TOM CLANCY'S SPLINTER CELL: BLACKLIST REVIEW
Splinter Cell sneaks into a great game.
Posted by PlayDevil.com Staff on Sep 9, 2013 14:05 (Sep 9, 2013 14:05)
Written by: Alex
I never really enjoyed the Splinter Cell games. I remember getting the first one with my original Xbox, and the punishingly strict stealth action quickly infuriated me as I consistently came up short of the perfection it demanded.
The franchise has slowly become more forgiving however, and now Splinter Cell: Blacklist gives plenty of choice of how to move through its diverse range of maps and encounters. The automatic failures that dogged me at ever turn in the earlier games is now (mostly) gone, with Blacklist providing me with multiple ways to approach each missions, all of which make me feel like a badass.
Terrorism is an easy villain in today's climate, but Blacklist hasn't simply played on prejudice. Instead, the team at Ubisoft has created a diverse enemy group with an agenda murky enough, and a plan interesting enough, to keep you guessing until the end.
The group, calling themselves simply The Engineers, has laid out a timetable of attacks against America unless the US government agrees to call home all of their troops on foreign soil. With the countdown already ticking towards attack number two, its up to Splinter Cell veteran Sam Fisher, and his unit Fourth Echelon, to stop them.
With a unit made up of the best minds in their disciplines all that is left is to get them out in the field, which is achieved in impressive style by the Paladin. This is a massive aircraft, equipped with all the team needs as they try and stop the attacks and hunt down the terrorist leaders, in the most covert of black ops.
It is a well-constructed story, with premise that allows the action to move between a broad range of settings and gameplay styles, as the narrative's momentum builds.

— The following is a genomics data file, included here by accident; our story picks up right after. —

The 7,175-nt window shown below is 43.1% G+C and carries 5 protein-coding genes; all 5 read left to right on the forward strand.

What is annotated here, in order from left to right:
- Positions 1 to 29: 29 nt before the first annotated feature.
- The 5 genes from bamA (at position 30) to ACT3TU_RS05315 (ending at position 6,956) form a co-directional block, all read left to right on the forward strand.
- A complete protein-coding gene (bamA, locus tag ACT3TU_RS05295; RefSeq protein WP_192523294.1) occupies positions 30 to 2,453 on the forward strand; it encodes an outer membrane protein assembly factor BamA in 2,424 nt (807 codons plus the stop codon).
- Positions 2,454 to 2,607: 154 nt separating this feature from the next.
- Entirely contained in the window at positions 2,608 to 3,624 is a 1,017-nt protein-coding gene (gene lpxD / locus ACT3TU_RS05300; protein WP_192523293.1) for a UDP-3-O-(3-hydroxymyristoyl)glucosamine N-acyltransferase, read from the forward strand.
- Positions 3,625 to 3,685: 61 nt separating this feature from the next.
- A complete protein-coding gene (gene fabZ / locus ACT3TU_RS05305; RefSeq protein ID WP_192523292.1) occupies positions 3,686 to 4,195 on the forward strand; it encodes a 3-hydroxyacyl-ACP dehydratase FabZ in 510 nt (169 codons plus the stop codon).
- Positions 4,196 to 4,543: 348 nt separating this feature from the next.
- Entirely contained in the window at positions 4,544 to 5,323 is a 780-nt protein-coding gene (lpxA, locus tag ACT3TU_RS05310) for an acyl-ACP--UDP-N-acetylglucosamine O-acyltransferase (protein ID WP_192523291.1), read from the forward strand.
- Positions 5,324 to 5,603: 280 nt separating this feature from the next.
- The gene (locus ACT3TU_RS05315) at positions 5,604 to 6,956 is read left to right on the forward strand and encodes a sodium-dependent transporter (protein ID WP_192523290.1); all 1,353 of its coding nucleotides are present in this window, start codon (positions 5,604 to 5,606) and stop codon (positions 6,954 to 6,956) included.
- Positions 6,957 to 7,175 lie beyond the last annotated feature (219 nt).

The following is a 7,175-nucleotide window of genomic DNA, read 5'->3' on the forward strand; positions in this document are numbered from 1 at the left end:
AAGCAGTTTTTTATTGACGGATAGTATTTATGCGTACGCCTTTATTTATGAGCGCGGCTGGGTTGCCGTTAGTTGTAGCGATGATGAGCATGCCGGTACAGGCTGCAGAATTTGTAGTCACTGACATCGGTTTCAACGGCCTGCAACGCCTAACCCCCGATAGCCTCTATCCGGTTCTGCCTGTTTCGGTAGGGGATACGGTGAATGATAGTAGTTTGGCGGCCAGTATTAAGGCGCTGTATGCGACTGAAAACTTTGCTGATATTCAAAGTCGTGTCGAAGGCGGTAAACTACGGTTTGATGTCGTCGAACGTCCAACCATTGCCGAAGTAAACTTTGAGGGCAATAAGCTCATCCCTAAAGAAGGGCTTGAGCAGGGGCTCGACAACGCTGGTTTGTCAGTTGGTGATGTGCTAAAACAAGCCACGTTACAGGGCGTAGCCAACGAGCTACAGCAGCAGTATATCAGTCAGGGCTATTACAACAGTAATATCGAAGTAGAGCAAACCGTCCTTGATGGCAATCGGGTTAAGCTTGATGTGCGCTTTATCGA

As I said at the start, Blacklist allows you to approach most areas in a number of ways. Stealth is still a clear focus, with Sam as nimble and silent as ever, but (if you chose to) it is just as possible to roll through most of the game as though it were a cover-based shooter.
Blacklist itself distinguishes three different approaches to play, Ghost (moving unseen through the world), Panther (no one see you… until its too late), and Assault (which is when you think you are playing Gears of War). At the end of a mission scores are awarded depending on how Sam conducted himself, with bonus given if you break certain thresh holds in each, encouraging multiple play through.
However you choose to approach the game the controls feel good, with Sam more than capable in every role providing he is prepared, and that is where the upgrades come in. There are a full compliment of gadgets and weapons on hand in game, allowing specialisation towards each different approach.
Ever more silent suits, scanner upgrades, and EMP grenades help the Ghostly player, while a tri-rotor drone is one of the best tools available to Panthers. Finally Assault specialists can shun stealth in favour of armour and weapon upgrades for maximum lethality.
Upgrades along each path can be purchased using in game currency that is awarded for completing missions, with extra items are also awarded for logging on to the U-Play service and using the Smartphone companion app SC Blacklist: Spider Bot. These additional items offer some high-end equipment in the early game but, as you discover your preferred style of play, deeper customisation will be called for.
Despite all of these different approaches, Blacklist still forces changes in pace with different objective types, drone missions, and even FPS stages (though notably it never resorts to a turret sections). All of this keeps the game feeling fresh even if, like me, you are driving yourself unnecessarily crazy trying to be stealthy when it isn't really a requirement any more.